The main advocates for the cap were Brown and the California Teachers Assn., which accused local districts of "holding back" dollars instead of spending them on students. And there is a certain logic to questioning how much state aid local districts should keep in reserve if voters approve an expanded state backup fund in November. But the measure lawmakers adopted is flawed in both letter and spirit. It would require districts to spend down any reserves above the cap – including amounts held for future textbook or technology purchases, as well as funds raised from local parcel taxes – the year after the state starts building its new rainy-day fund for schools, regardless of how little that fund may hold. Proponents note that the cap on local reserves is two to three times the minimum amount the state requires districts to keep, but that generally translates into only a few weeks' worth of payroll.

One ostensible purpose of the measure is to require districts to disclose more information about the money they're not spending. But the real rationale seems to be to stop districts from being cautious about the state's boom-and-bust revenues and from saving money before they spend it. It pushes the state in exactly the opposite direction of the Brown administration's laudable efforts to take fewer fiscal risks and to transfer decision-making authority from the state to the local school boards chosen by voters. The Legislature should undo this mischief the first chance it gets.

Other aspects of the new budget were less controversial. Outgoing Senate President Pro Tem Darrell Steinberg (D-Sacramento) expressed satisfaction that the budget bill includes state funding to support pre-kindergarten programs for California four-year-olds from lower-income households. Steinberg’s pre-K program is narrower in scope than his original proposal for the state to fund universal access to transitional kindergarten for all California four-year-olds – but that proposal drew a cool reaction from Governor Brown. As Steinberg noted in an interview with Capital Public Radio in Sacramento on the day after the budget vote, the best deal he could get (working with a popular incumbent governor) was funding to provide pre-kindergarten programs for lower-income students, so Steinberg said he was pleased to have taken the concept at least halfway fulfillment.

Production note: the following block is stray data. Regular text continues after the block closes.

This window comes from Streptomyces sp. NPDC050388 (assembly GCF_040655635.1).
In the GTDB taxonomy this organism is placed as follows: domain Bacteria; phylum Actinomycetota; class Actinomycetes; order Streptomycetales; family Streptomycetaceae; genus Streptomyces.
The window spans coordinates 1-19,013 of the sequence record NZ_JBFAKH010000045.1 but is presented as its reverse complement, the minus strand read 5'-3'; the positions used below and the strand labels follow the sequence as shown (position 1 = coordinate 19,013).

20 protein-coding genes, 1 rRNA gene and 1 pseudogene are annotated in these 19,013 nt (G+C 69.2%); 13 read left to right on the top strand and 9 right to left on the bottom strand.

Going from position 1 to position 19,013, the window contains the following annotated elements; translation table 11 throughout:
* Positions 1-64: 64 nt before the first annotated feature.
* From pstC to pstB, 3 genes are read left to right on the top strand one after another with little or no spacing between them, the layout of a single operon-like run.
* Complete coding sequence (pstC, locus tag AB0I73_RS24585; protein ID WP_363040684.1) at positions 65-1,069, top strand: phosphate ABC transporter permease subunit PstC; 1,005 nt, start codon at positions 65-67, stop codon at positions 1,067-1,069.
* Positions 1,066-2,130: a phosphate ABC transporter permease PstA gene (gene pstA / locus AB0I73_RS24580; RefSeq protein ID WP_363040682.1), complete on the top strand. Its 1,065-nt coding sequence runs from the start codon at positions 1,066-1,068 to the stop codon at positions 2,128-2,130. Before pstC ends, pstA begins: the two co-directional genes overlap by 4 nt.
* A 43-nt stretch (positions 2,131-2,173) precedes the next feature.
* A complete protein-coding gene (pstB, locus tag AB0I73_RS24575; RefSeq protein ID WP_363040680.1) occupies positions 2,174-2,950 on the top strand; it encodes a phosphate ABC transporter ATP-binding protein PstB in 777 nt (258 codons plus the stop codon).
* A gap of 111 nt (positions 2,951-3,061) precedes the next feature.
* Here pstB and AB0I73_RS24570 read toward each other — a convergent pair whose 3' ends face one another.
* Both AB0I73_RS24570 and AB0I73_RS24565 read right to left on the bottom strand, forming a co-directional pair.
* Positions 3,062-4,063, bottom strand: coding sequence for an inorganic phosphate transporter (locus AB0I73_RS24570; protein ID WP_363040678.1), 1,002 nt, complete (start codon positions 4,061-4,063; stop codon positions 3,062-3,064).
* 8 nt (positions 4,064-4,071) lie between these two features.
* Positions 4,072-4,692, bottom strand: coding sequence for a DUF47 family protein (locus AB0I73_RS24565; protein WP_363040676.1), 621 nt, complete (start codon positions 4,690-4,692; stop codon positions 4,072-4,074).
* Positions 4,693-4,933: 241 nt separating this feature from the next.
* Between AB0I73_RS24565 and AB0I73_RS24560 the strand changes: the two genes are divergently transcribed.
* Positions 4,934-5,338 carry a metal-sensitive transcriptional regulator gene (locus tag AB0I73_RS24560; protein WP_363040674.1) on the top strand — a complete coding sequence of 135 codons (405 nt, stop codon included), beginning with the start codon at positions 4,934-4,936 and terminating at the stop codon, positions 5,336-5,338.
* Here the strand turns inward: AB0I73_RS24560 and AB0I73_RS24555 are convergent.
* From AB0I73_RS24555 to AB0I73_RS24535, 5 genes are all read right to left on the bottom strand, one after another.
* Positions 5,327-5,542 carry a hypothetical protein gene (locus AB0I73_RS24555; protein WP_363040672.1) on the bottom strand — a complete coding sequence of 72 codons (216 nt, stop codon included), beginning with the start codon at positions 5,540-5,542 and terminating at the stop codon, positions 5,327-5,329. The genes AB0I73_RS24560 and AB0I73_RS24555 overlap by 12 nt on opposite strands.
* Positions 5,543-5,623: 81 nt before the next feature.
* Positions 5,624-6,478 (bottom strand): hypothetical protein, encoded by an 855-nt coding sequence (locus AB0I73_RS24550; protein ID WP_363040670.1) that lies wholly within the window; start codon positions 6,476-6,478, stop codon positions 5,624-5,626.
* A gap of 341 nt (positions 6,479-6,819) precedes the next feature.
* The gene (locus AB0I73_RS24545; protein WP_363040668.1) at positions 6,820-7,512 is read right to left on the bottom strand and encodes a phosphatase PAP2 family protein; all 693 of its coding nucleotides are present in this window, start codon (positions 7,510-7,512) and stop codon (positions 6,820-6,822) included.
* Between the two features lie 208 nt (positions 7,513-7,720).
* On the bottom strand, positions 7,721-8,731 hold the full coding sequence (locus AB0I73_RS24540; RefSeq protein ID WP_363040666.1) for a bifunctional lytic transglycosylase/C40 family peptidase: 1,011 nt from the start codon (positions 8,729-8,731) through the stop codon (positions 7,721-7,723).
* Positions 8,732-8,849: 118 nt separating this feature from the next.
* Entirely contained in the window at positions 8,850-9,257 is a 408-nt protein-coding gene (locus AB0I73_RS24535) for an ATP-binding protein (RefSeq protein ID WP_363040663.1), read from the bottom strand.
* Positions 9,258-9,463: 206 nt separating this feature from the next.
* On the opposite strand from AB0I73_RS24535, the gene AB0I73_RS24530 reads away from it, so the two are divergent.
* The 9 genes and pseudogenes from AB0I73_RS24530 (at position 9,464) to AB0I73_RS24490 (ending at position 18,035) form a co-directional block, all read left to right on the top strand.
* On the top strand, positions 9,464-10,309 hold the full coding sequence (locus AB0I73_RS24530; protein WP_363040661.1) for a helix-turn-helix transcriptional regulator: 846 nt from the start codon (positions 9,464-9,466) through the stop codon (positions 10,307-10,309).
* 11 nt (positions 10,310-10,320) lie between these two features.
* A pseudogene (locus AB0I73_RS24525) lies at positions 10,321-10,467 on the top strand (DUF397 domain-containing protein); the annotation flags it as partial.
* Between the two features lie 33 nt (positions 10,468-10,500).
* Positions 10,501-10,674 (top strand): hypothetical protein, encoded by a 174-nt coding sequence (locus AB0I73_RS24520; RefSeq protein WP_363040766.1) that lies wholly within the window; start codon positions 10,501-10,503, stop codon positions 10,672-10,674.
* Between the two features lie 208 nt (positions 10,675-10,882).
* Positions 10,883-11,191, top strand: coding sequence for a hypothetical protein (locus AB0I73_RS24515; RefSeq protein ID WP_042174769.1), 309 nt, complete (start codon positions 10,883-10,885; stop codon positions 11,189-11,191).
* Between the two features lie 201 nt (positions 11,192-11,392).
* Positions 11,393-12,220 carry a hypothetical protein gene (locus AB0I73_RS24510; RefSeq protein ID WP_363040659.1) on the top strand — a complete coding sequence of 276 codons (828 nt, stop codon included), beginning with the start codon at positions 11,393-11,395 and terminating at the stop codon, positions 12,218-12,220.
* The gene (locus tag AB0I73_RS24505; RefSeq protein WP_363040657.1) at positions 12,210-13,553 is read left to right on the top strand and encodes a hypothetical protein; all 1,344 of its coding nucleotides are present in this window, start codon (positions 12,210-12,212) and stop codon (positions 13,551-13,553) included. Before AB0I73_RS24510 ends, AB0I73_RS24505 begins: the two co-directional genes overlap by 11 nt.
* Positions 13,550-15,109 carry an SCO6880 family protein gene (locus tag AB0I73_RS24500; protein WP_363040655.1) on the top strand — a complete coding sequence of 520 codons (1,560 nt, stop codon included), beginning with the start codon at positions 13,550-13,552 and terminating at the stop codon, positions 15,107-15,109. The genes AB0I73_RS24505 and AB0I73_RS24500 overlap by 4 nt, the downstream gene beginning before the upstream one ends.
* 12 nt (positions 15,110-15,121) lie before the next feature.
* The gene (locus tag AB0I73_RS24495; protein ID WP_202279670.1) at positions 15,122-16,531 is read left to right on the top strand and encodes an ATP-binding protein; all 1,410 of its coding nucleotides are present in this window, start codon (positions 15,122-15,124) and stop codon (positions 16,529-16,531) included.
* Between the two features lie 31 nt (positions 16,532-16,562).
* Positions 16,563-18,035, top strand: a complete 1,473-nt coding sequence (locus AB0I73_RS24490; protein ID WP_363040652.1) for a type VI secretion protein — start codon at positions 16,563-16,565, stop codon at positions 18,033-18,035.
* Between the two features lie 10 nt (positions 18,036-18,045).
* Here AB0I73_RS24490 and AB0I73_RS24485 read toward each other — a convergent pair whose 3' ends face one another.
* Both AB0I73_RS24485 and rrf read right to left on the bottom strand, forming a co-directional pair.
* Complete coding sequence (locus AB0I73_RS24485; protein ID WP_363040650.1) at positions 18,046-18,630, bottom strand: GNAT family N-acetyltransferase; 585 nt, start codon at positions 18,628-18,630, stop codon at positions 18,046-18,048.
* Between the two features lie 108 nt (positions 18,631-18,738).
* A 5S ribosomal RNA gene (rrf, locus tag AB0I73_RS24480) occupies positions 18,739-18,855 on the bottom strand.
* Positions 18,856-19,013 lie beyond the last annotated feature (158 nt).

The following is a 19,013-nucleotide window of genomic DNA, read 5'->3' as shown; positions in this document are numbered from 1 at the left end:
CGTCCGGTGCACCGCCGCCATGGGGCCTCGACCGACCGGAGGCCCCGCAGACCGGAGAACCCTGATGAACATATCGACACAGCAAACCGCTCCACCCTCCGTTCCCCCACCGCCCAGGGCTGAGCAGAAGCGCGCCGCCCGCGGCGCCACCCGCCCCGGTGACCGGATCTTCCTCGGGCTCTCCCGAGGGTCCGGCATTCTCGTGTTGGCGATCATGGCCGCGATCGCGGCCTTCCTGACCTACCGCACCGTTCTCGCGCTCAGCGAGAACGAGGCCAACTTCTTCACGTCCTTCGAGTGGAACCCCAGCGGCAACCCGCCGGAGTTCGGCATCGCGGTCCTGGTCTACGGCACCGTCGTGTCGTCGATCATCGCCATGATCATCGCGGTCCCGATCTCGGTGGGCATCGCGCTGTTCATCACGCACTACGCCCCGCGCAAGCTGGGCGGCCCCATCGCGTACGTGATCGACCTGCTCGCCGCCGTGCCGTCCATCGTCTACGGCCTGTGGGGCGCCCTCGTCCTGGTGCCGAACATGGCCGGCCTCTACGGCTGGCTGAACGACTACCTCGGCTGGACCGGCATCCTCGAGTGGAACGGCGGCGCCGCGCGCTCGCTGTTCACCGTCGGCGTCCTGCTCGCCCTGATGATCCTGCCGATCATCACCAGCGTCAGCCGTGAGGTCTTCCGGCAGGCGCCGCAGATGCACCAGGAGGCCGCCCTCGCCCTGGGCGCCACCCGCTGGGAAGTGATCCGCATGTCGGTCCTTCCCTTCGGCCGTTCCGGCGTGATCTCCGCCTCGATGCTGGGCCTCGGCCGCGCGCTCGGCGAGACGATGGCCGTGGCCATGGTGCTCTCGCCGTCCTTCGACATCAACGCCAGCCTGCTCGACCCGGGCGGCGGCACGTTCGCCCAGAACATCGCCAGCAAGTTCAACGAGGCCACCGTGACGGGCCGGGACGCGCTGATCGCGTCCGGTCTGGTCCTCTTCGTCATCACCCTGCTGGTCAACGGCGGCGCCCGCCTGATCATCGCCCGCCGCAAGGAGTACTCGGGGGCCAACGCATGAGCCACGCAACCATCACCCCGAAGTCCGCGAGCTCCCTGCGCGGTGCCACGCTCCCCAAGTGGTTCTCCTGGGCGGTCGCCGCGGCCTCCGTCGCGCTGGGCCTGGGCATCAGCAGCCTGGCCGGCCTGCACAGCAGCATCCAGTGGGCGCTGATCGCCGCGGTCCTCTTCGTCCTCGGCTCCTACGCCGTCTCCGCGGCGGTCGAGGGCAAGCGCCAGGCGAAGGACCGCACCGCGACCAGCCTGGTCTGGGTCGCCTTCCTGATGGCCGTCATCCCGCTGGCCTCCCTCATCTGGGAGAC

Steinberg is termed out; this week the California Senate elected Sen. Kevin de León (D-Los Angeles) as the next Senate President Pro Tem. De León will assume his new position in October, he will be the first Latino legislator to serve as Senate President Pro Tem in over 100 years.

In general, the newly approved state budget follows the contours of the Governors May Budget Revision. The budget includes $250 million to support Career Technical Education programs in schools, as well as $170 million to support student success and support programs at the community college level.

The newly approved budget now awaits the Governor’s signature, he is expected to sign the bill soon.

Source:  EdBrief staff